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Republicans, Democrats Forced to Work Together

By: David Cote

In the wake of last week’s midterm elections, the future of the nation remains uncertain. The large Republican gains in the House of Representatives have produced a split Congress, and the legislative effectiveness of the government hangs in the balance. With a Democrat in the White House and Republicans in Congress, will cooperation or disagreement result?

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Tea Party Candidates find Success

By: David Cote

The Tea Party, a populist movement that has made bedfellows of Libertarians and Republicans, has garnered national interest over the past year. The movement’s numerous goals include an overall lowering of taxes, the limiting of government spending, and the requirement of a balanced federal budget. Proponents often cite constitutional adherence and smaller federal government as effective ways of achieving those goals, policies supported by the majority of the movement’s political candidates.

In the words of Tea Party activist and now Kentucky Senator-elect Rand Paul, son of former presidential candidate Ron Paul, “We have come to take our government back.”

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Interference Unconstitutional

By: David Cote

Last March, Congress passed health care legislation that requires American citizens to purchase a health care plan if they can afford it, or face up to $900 in fines. The bill also stipulated numerous government interventions in the health care market, such as the ability to regulate rates and premiums. The health care bill is blatantly unconstitutional in its regulation of private business, and unnecessarily increases government interference in areas of the private sector.

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Freedoms Must Come First

By: David Cote

Freedom of speech is a fundamental value of our society and one of the greatest rights of its citizens – a right that sets our nation apart from most nations around the world. The First Amendment to the U.S. Constitution states that, “Congress shall make no law respecting an establishment of religion, or prohibiting the free exercise thereof; or abridging the freedom of speech … ” In its picketing of military funerals, the Westboro Baptist Church (WBC) exercises its right of free speech as set forth in the Constitution.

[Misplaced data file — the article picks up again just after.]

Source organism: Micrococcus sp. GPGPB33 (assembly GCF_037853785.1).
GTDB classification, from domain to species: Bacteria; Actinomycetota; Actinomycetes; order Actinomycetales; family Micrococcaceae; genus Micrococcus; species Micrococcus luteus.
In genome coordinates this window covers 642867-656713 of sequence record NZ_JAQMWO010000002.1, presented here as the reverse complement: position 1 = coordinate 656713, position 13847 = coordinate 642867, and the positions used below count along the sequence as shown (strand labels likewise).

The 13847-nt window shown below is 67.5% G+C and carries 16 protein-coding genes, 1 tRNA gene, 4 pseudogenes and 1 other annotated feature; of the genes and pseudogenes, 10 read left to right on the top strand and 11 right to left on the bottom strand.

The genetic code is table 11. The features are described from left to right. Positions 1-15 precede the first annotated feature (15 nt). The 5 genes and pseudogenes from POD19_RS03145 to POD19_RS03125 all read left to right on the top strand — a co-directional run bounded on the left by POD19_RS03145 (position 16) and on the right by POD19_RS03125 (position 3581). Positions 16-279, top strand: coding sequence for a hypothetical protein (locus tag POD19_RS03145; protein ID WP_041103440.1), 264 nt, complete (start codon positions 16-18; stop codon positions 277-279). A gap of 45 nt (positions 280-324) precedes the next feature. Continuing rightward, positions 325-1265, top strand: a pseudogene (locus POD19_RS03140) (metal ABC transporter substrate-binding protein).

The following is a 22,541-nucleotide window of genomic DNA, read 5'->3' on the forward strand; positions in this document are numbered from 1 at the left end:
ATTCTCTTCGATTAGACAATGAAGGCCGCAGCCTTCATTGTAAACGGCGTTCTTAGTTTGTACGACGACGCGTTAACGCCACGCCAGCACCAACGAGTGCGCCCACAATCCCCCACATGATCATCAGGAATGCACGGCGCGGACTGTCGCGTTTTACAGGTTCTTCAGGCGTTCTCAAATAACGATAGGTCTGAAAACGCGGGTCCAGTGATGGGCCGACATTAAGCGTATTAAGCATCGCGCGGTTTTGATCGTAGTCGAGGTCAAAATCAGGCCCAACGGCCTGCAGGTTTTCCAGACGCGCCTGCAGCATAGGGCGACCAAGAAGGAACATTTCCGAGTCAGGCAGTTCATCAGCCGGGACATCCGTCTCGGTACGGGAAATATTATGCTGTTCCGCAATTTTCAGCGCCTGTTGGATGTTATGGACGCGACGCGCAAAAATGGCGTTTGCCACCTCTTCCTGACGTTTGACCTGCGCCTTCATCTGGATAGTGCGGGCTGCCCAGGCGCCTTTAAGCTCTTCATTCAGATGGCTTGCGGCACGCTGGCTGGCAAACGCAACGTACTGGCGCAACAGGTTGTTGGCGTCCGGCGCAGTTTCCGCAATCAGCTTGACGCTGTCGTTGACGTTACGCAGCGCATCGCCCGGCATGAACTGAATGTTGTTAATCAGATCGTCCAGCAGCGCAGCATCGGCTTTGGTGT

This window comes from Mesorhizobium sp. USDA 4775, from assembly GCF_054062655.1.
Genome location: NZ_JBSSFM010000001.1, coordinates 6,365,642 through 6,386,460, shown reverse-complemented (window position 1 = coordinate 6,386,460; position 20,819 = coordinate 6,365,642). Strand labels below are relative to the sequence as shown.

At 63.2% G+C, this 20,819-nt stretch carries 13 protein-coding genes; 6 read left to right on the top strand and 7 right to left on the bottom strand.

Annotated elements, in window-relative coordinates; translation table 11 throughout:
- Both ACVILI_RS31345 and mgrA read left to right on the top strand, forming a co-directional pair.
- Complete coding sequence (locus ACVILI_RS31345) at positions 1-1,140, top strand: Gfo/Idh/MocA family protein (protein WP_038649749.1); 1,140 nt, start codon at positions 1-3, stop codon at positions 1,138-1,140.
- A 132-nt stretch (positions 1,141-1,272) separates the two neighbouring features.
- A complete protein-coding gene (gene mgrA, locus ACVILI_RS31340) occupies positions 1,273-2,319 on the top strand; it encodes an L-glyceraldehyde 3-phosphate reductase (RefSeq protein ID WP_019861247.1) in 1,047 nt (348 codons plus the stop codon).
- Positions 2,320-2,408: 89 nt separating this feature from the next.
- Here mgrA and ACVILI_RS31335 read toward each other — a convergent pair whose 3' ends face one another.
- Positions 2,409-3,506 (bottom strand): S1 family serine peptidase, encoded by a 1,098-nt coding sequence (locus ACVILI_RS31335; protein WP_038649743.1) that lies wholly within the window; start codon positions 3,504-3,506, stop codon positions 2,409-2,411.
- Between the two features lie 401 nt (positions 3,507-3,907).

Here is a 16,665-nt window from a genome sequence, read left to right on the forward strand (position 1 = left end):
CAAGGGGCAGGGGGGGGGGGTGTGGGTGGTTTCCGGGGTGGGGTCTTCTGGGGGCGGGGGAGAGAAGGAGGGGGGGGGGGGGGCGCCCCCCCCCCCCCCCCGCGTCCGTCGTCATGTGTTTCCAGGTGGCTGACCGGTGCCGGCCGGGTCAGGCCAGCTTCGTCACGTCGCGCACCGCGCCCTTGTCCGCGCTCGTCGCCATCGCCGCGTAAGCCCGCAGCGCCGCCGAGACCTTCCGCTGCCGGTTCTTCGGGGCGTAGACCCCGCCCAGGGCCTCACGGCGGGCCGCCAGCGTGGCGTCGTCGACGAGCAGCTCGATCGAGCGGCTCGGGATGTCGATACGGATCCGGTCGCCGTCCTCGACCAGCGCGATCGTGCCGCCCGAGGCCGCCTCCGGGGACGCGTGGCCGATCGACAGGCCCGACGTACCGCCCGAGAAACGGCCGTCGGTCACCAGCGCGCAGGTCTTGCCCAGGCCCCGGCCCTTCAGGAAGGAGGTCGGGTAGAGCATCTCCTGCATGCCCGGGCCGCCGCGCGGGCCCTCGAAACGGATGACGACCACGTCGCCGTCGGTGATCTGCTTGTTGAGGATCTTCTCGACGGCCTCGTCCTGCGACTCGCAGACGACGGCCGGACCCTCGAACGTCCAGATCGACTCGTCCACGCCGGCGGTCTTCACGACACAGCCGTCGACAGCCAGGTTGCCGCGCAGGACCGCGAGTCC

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Only Homicide Warrants Death

By: David Cote

The death penalty is a much-debated punishment, constantly being opposed and promoted various in different areas of the country. In the South, capital punishment receives general support, while, in the North (especially the Northeast), it receives much less support and is thus relatively limited. Depending on the region, capital offenses vary greatly. Applications of the death penalty in America span a wide range of crimes, from offenses as common as kidnapping all the way up to mass murder and serial killing. Homicide is a capital offense in many states and truly the only crime that deserves such a severe punishment. In order to organize the various applications into a cohesive policy, as well as ensure justice for its citizens, it is necessary for the United States to enact a policy that allows the application of the death penalty only as punishment for homicides.